The RNLI, or Royal National Lifeboat Institution, is one of the hardest-working charitable organizations in the UK! It’s depended on to help people lost at sea all around the coast – and as a nonprofit organization, it depends entirely on the generosity of its donors and contributors. Here are some fun facts about the RNLI worth remembering.
1. Who first set up the RNLI?
The RNLI was founded by William Hillary in 1824. Hillary lived on the Isle of Man off the west coast of England.
2. Hillary was personally inspired to set up the organization.
Attributed to his personal experiences living on the island, Hillary was motivated to help save lives at sea. He, together with many island residents, witnessed many people in distress on the water.
3. He spread the word around pretty quickly!
On February 28th, 1823, Hillary arranged for leaflets to be published and distributed to high-profile people, such as those associated with the Royal Navy. He set out his hopes to organize a lifeboat service – not just for the Isle of Man, but for the whole of the UK!
4. Hillary’s message is still repeated, even now.
Hillary sought to protect lives at sea and work to prevent shipwrecks. Hillary’s message was succinct, and continues to be quoted today: ’To attend to the needs of those in peril at sea’.
5. Who is the President of the charity now?
The President Of the RNLI is Prince Edward, the Duke Of Kent.
6. People were unsure of the RNLI initially.
The Admiralty refused to assist in the early days of the RNLI. However, a local MP called George Hibbert did offer to help the cause. He was Chairman of the West Indies Merchants – and while also taking a commercial view, also saw human interest in the RNLI.
7. However, the King soon got on board!
British monarch at the time, King George IV, was interested and supportive of the scheme and bestowed Royal Patronage upon the RNLI, raising its profile even further. Endorsement by the King definitely opened doors to gain publicity and support!
8. What’s more, the Prime Minister became a big name on the board, too.
Prime Minister at the time, Robert Jenkinson, became President of the RNLI.
9. There was a bit of a motley crew!
An interesting mix of personalities formed the early team with ambitions to get the RNLI on the map. They included William Wilberforce, a famed an anti-slavery campaigner, and Dr. Charles Manners-Sutton, who was Archbishop of Canterbury!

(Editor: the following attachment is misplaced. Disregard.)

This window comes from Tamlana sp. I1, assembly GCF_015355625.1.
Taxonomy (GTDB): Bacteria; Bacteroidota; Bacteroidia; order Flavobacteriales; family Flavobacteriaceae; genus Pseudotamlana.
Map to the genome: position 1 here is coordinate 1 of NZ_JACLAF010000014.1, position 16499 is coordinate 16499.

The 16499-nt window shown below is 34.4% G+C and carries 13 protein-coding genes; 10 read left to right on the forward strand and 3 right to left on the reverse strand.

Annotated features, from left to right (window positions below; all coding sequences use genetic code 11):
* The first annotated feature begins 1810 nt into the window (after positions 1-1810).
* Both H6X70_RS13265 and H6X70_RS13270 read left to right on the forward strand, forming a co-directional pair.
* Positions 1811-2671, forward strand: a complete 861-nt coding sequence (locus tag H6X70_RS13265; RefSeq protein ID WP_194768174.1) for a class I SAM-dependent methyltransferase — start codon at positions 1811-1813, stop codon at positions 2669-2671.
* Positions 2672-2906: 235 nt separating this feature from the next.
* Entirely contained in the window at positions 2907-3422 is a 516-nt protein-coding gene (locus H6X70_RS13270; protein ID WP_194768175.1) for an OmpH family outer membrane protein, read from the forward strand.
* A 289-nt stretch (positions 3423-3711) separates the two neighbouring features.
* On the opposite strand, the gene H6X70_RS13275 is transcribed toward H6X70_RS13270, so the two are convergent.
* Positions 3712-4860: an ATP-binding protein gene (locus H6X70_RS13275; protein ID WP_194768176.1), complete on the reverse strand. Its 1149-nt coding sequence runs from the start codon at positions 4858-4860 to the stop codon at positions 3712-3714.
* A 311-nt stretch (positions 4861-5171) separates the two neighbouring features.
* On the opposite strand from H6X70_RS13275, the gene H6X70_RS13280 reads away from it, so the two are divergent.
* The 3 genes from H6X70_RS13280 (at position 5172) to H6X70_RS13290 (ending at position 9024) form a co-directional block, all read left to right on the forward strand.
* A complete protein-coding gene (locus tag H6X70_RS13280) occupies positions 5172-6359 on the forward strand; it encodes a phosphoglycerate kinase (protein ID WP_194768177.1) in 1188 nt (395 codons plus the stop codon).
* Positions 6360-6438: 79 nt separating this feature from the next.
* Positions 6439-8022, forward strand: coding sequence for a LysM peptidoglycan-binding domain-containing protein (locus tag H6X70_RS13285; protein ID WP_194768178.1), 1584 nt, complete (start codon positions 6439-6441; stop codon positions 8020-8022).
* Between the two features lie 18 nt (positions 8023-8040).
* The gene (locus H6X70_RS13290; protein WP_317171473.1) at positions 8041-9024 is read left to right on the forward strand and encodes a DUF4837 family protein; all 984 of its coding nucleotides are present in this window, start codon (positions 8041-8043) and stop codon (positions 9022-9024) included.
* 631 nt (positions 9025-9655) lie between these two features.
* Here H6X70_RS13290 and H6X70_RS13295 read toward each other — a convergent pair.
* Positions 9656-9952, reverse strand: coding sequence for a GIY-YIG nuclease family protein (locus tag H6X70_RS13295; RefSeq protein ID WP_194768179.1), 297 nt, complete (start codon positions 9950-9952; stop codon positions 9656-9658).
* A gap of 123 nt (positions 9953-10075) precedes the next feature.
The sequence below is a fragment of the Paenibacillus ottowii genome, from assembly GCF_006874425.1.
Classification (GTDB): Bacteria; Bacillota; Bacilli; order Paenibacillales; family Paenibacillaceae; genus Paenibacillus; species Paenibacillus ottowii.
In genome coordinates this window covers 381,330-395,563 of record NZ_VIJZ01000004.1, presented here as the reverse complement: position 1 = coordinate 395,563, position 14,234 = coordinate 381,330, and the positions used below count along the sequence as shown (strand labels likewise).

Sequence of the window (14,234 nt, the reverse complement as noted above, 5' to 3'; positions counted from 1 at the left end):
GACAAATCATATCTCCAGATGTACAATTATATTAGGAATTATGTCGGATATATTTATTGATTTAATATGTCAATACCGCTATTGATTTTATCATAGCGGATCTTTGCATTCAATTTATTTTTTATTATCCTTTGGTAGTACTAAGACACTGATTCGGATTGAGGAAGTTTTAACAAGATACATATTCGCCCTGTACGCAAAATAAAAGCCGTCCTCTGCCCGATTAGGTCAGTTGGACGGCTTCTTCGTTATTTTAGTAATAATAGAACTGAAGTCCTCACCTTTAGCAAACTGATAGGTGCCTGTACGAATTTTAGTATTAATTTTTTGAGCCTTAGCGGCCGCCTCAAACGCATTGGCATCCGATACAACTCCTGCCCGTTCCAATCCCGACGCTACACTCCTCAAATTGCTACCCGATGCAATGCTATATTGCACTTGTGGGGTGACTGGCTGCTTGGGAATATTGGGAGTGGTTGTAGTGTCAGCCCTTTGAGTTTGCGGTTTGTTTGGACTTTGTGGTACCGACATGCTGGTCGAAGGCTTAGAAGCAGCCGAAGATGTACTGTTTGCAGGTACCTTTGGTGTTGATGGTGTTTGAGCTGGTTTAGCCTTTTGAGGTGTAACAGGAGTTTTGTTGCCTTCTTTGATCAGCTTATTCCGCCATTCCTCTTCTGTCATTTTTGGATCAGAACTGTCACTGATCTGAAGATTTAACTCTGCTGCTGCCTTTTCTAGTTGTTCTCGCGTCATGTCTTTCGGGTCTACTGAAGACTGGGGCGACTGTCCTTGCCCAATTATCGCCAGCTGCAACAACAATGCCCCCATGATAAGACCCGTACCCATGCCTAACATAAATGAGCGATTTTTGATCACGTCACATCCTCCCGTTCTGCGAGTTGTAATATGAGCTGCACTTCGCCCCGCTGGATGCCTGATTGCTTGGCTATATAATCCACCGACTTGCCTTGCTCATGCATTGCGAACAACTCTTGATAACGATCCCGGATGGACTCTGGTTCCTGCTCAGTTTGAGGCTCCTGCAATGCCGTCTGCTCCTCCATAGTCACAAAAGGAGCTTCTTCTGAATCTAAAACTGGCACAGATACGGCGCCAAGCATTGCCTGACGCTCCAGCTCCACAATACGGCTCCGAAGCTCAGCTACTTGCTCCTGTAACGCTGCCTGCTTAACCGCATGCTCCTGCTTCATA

10. The RNLI has stood firm for a long time.
For almost 200 years, the fundamental codes of practice for the RNLI have stood the test of time. These are, of course, that immediate help is given to those in peril at sea when needed – and that it operates without prejudice, purely on donations and annual subscriptions.
11. The name’s changed along the way.
Once the King granted the charity its ‘Royal’ prefix, it became known as the ‘Royal National Institution for the Preservation of Life from Shipwreck’. In 1984, the name of the charity was shortened to the abbreviated ’RNLI’.
12. Questionable pasts were dug up, however.
RNLI founder Hillary supposedly had a questionable connection to slavery in the 1800s. However, it was discovered that, having inherited a plantation where slaves worked, there was no evidence of Hillary having any real connection to the trade.
Since this time, however, the RNLI has recommitted itself to the Modern Slavery Act.
FAQs about The RNLI
Does the RNLI have partners overseas?
Yes, the RNLI is actively engaged with several overseas partners - such as the Princess Charlene Foundation of Monaco and the SAR in Europe. It also has connections with groups in Sweden, Turkey and Germany.
What is World Drowning Prevention Day?
193 member states are linked as part of a UN initiative to educate people about how to avoid drowning. The RNLI is a key contributor to education and training for safety on and in the water!
How big is the RNLI?
There are 238 lifeboat stations spread throughout the UK. 2,319 employees were listed in 2020, too!
Do you know any fun facts about the RNLI? Share them in the comments below!